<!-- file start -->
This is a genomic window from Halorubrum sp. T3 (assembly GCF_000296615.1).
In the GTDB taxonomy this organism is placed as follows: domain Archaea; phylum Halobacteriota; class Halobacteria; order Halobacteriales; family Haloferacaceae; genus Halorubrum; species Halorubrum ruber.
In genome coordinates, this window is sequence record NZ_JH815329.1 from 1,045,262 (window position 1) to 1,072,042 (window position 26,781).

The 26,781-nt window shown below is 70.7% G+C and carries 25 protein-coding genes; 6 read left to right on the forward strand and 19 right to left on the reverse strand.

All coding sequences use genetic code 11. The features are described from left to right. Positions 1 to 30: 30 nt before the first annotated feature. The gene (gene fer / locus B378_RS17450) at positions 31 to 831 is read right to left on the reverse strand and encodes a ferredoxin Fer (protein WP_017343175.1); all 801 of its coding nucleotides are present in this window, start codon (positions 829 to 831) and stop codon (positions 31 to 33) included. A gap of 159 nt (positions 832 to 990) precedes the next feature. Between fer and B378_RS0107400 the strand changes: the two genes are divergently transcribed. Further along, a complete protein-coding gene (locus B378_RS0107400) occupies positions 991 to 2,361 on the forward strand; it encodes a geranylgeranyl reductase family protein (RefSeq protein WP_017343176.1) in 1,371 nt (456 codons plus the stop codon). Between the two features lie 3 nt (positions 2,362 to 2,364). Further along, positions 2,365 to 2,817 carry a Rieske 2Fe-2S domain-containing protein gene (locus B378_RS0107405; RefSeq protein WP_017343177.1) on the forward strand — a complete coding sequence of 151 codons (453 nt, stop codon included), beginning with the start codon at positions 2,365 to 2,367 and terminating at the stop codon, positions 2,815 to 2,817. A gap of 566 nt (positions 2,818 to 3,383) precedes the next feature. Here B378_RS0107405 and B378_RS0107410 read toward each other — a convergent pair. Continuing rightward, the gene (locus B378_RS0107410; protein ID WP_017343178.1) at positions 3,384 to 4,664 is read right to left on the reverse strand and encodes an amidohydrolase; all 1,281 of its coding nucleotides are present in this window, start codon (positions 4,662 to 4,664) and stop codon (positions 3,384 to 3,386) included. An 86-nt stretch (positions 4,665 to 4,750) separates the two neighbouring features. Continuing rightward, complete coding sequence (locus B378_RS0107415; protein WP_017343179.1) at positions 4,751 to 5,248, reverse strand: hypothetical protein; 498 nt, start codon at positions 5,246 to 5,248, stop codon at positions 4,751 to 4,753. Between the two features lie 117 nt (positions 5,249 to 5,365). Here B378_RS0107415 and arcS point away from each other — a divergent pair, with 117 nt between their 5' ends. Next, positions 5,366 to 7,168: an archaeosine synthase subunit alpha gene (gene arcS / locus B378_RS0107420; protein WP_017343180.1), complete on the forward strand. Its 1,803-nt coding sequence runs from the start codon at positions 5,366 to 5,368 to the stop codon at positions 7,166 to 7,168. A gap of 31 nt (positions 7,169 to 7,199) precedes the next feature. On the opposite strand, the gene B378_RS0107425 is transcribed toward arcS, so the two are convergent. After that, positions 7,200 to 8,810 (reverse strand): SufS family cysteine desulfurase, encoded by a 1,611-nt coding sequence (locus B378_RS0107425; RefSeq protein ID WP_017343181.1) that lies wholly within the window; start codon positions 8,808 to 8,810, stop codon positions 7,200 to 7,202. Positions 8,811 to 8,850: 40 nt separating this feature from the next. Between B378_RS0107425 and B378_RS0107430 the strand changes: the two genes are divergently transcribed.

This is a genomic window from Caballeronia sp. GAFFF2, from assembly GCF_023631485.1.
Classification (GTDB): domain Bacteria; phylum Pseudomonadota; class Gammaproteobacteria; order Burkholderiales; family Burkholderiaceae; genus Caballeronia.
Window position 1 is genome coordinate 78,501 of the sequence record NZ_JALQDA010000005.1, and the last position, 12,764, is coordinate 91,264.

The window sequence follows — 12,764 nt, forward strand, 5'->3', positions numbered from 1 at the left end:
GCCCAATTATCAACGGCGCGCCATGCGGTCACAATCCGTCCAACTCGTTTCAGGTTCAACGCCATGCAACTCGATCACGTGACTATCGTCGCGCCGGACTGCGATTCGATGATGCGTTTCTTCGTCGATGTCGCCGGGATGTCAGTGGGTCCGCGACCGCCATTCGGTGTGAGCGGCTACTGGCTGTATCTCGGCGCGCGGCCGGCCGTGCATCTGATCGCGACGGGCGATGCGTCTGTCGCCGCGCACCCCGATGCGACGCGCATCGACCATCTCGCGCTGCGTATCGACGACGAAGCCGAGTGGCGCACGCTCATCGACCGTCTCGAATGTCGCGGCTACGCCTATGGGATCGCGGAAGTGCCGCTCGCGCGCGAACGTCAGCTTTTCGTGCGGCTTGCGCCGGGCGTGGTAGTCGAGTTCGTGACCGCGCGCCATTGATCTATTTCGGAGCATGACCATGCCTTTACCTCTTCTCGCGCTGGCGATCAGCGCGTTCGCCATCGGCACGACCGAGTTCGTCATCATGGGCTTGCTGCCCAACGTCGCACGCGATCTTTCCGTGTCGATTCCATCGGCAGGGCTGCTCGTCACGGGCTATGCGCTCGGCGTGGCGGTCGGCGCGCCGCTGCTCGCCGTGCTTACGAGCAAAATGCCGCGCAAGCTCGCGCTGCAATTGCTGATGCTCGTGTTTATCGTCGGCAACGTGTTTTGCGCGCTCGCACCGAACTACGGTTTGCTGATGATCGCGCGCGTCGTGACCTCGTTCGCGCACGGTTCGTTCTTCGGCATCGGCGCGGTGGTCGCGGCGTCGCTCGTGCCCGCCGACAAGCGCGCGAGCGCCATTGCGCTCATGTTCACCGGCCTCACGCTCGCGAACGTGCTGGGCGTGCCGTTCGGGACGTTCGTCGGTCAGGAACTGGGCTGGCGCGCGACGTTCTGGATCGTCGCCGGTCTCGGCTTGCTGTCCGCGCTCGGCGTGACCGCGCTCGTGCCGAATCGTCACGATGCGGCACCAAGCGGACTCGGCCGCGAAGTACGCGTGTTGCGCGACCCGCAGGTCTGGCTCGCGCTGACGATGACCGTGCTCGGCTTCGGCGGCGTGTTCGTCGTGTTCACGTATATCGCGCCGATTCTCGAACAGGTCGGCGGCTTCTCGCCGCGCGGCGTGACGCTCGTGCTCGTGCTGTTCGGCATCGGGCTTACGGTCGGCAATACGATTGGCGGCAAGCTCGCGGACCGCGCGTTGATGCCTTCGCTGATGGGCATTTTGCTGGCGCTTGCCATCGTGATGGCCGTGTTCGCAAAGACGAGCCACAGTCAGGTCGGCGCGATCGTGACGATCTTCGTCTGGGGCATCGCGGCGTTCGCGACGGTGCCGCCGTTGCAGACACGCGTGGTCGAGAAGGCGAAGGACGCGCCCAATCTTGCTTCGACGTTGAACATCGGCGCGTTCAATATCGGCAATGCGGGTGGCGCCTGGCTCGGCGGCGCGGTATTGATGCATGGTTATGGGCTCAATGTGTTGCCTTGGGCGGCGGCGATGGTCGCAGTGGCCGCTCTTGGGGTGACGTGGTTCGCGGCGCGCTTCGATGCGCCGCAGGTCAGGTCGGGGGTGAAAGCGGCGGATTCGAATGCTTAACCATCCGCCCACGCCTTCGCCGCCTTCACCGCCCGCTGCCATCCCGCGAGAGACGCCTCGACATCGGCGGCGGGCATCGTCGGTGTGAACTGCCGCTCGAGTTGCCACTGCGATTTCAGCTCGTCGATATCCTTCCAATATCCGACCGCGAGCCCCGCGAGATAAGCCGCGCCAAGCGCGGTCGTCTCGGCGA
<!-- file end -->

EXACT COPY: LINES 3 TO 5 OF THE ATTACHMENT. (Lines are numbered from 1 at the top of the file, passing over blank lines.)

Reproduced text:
In genome coordinates, this window is sequence record NZ_JH815329.1 from 1,045,262 (window position 1) to 1,072,042 (window position 26,781).

The 26,781-nt window shown below is 70.7% G+C and carries 25 protein-coding genes; 6 read left to right on the forward strand and 19 right to left on the reverse strand.

All coding sequences use genetic code 11. The features are described from left to right. Positions 1 to 30: 30 nt before the first annotated feature. The gene (gene fer / locus B378_RS17450) at positions 31 to 831 is read right to left on the reverse strand and encodes a ferredoxin Fer (protein WP_017343175.1); all 801 of its coding nucleotides are present in this window, start codon (positions 829 to 831) and stop codon (positions 31 to 33) included. A gap of 159 nt (positions 832 to 990) precedes the next feature. Between fer and B378_RS0107400 the strand changes: the two genes are divergently transcribed. Further along, a complete protein-coding gene (locus B378_RS0107400) occupies positions 991 to 2,361 on the forward strand; it encodes a geranylgeranyl reductase family protein (RefSeq protein WP_017343176.1) in 1,371 nt (456 codons plus the stop codon). Between the two features lie 3 nt (positions 2,362 to 2,364). Further along, positions 2,365 to 2,817 carry a Rieske 2Fe-2S domain-containing protein gene (locus B378_RS0107405; RefSeq protein WP_017343177.1) on the forward strand — a complete coding sequence of 151 codons (453 nt, stop codon included), beginning with the start codon at positions 2,365 to 2,367 and terminating at the stop codon, positions 2,815 to 2,817. A gap of 566 nt (positions 2,818 to 3,383) precedes the next feature. Here B378_RS0107405 and B378_RS0107410 read toward each other — a convergent pair. Continuing rightward, the gene (locus B378_RS0107410; protein ID WP_017343178.1) at positions 3,384 to 4,664 is read right to left on the reverse strand and encodes an amidohydrolase; all 1,281 of its coding nucleotides are present in this window, start codon (positions 4,662 to 4,664) and stop codon (positions 3,384 to 3,386) included. An 86-nt stretch (positions 4,665 to 4,750) separates the two neighbouring features. Continuing rightward, complete coding sequence (locus B378_RS0107415; protein WP_017343179.1) at positions 4,751 to 5,248, reverse strand: hypothetical protein; 498 nt, start codon at positions 5,246 to 5,248, stop codon at positions 4,751 to 4,753. Between the two features lie 117 nt (positions 5,249 to 5,365). Here B378_RS0107415 and arcS point away from each other — a divergent pair, with 117 nt between their 5' ends. Next, positions 5,366 to 7,168: an archaeosine synthase subunit alpha gene (gene arcS / locus B378_RS0107420; protein WP_017343180.1), complete on the forward strand. Its 1,803-nt coding sequence runs from the start codon at positions 5,366 to 5,368 to the stop codon at positions 7,166 to 7,168. A gap of 31 nt (positions 7,169 to 7,199) precedes the next feature. On the opposite strand, the gene B378_RS0107425 is transcribed toward arcS, so the two are convergent. After that, positions 7,200 to 8,810 (reverse strand): SufS family cysteine desulfurase, encoded by a 1,611-nt coding sequence (locus B378_RS0107425; RefSeq protein ID WP_017343181.1) that lies wholly within the window; start codon positions 8,808 to 8,810, stop codon positions 7,200 to 7,202. Positions 8,811 to 8,850: 40 nt separating this feature from the next. Between B378_RS0107425 and B378_RS0107430 the strand changes: the two genes are divergently transcribed.